I'd agreed to enter the Gut Buster after Walshy, Stu Charles and Dan Swaine had said they intended to give it a go. Unfortunately by the time I got my finger out of my arse and went to organise my entry, they had filled-up. On closer reading of their website, it stated that they close the race based on car-parking availability at the venue, so with the race not being too far away by distance - around 10 miles, I was intending to cycle so I contacted the organisers over a place on the wait-list.

Their reply came that if I could get there by car-share or any means then I could enter on the day regardless for the standard £20 fee, so by cycling I was guaranteed a place!

On the day I was up at sparrow's fart getting ready to ride there. I had decided that I would just put an elastic bandage over the dressing on the knee to protect it and hope for the best… I knew that the wound was not scabbing properly by the amount of plasma that was leaking out and the occasional dribble of blood.

I set out and about a mile en-route I realised I had left my wallet back home, and with needing to pay the £20 I had no choice but to return, grab it, and dash off again. This had cost me 10 minutes and I was conscious about not making it on-time.

Pedalling furiously I managed to get to the event about 10 minutes before the scheduled start. After registration I sent a message to Walshy asking where he was - it turned out they had all gone to the gee-gee's at Newbury the previous day and got too wasted to even consider being up for a run… So it was me alone.

The route for the Gut Buster is about 75% cross country and the rest on the farm-tracks and country lanes, with a ford to cross. The route takes you around the walls of Calleva Atrebatum - where I had run the Real Relay torch through the middle of not 6 months previous - then off across farmers fields back to the start. The weather leading-up to it had been rainy on top of sodden ground, so a mud-fest was to be expected and I had already got wet on the ride over from the spray.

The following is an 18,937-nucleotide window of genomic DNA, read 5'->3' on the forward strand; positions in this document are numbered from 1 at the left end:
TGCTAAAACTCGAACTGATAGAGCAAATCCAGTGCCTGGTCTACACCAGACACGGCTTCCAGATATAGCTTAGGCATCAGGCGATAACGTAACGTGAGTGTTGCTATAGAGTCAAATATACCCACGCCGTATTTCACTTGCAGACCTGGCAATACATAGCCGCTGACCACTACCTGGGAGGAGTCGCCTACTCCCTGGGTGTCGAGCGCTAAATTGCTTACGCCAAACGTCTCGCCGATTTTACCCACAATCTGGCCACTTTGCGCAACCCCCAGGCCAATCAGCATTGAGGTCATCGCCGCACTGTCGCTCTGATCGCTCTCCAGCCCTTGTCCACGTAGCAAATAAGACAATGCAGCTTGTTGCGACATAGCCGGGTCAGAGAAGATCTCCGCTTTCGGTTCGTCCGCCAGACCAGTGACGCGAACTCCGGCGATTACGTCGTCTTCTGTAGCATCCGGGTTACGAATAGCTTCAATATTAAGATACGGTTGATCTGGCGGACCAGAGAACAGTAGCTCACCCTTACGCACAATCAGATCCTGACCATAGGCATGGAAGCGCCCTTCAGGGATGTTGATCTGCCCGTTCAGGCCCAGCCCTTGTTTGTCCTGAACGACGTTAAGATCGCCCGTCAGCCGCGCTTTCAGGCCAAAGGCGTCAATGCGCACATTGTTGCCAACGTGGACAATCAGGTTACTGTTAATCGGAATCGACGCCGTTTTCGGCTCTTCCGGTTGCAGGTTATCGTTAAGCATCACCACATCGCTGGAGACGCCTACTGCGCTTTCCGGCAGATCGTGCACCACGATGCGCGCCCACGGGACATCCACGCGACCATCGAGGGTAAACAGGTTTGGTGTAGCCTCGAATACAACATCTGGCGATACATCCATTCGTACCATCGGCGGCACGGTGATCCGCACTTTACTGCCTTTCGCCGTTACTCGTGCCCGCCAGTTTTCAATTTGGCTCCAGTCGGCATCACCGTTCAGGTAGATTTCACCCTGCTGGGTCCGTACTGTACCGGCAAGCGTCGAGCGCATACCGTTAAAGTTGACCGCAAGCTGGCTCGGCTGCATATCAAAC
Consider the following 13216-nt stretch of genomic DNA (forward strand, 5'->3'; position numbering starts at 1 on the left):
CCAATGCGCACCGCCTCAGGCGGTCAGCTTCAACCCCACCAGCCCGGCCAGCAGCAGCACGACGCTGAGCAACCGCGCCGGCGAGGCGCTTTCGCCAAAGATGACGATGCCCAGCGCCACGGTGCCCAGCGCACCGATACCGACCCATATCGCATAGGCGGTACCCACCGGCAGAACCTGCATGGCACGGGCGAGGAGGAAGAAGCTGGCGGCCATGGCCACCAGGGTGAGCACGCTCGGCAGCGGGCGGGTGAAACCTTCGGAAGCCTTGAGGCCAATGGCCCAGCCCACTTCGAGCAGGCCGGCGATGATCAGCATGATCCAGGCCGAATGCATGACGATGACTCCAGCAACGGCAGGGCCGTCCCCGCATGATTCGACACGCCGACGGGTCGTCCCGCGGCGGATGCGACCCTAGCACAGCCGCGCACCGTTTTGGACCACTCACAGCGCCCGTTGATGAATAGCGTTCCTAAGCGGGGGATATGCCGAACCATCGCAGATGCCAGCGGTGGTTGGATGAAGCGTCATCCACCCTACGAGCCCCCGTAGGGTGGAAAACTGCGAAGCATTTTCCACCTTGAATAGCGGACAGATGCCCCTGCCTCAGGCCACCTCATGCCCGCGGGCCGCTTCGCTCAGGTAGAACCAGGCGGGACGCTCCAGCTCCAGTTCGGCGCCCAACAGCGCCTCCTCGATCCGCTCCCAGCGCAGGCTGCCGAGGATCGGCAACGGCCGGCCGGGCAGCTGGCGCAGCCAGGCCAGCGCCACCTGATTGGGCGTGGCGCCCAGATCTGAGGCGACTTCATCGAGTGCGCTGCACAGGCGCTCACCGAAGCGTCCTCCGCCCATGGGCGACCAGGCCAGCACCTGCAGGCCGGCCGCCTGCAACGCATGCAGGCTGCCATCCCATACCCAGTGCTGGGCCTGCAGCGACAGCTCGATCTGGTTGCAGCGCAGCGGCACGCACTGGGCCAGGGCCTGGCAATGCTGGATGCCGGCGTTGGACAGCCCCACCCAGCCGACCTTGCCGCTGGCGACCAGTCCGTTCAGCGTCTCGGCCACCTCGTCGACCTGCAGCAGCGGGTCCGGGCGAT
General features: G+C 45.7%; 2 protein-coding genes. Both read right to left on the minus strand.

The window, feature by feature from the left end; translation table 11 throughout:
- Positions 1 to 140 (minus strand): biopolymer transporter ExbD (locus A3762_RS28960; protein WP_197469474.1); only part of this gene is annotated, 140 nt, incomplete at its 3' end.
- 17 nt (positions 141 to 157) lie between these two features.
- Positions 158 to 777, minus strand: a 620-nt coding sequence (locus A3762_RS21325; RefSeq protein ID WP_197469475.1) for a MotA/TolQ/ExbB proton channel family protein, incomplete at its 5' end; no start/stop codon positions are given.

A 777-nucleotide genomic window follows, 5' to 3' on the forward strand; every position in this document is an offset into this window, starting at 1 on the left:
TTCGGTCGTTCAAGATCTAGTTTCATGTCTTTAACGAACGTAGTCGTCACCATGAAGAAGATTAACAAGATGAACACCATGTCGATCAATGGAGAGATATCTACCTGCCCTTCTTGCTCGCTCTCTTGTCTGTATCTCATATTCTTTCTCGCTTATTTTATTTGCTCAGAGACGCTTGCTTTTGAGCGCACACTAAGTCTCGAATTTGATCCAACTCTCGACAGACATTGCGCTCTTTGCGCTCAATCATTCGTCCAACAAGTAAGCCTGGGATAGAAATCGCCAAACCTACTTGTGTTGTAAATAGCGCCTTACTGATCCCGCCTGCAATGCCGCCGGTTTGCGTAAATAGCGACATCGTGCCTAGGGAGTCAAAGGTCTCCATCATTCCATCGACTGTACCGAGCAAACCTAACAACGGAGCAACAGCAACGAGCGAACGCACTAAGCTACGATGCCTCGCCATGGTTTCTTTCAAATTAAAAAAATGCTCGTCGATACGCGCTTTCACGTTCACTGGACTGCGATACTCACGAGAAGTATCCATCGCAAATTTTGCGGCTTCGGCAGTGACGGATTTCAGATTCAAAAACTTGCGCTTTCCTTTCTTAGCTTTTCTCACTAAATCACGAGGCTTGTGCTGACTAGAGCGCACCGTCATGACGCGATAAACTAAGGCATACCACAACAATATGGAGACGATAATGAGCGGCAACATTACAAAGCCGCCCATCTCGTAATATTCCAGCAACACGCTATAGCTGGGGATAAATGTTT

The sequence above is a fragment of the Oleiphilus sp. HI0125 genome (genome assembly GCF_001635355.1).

The race started about 15 minutes late, and off we went down the soaking wet farm tracks wending our way down to the ford. In the safety briefing we had been advised to go across the single-file foot bridge to the side of it rather than risking the water, but having run the Brutal a few weeks ago and the Grim in the past, a bit of water was holding no fear for me and as everyone queued to get across I ploughed on through the water, with a few hardy souls following me.

The start had been very bunched and it took a good mile to get enough room to run at my own pace rather than those in front who were noticeably slower. By the time we made Calleva Atrebatum there was ample room and there was no jostling for space.

I was wearing my trail running trainers so I was prepared for the mud, but most people weren't so fortunate - they were learning the mistake I had made at the Pembrokeshire CTS marathon: no grip is no fun! It made me chuckle with a bit of schadenfreude watching people sliding and slipping over into the mud as I ran past with not a care about my footing!

After our lap of the walls of the Roman city we went across some recently harvested fields which were ankle-deep mud with every step and sucked the life out of your limbs. The mud was pretty unrelenting from this point onwards although not as bad as on this field.

Around this part I ended up being overtaken by someone wearing an Endurancelife shirt - one of the ones they give you for running the Coastal Trail Series, so I struck-up a conversation with him before he would inevitably disappear off! It turns out that today was his 99th race of the year and tomorrow, New Years Eve, was to be his 100th! He had set himself a challenge of 100 races for the year - all varying in length from 10k to marathons. By the end of the year, tomorrow, he would have run just shy of 1,500 miles competitively. This guy was in his late 40's so there's still hope for me yet for these mad-cap schemes of physical tomfoolery! He had just run the CTS Gower marathon and recommended it, although he was disappointed about having to run it in the rain, but you have no choice over the weather!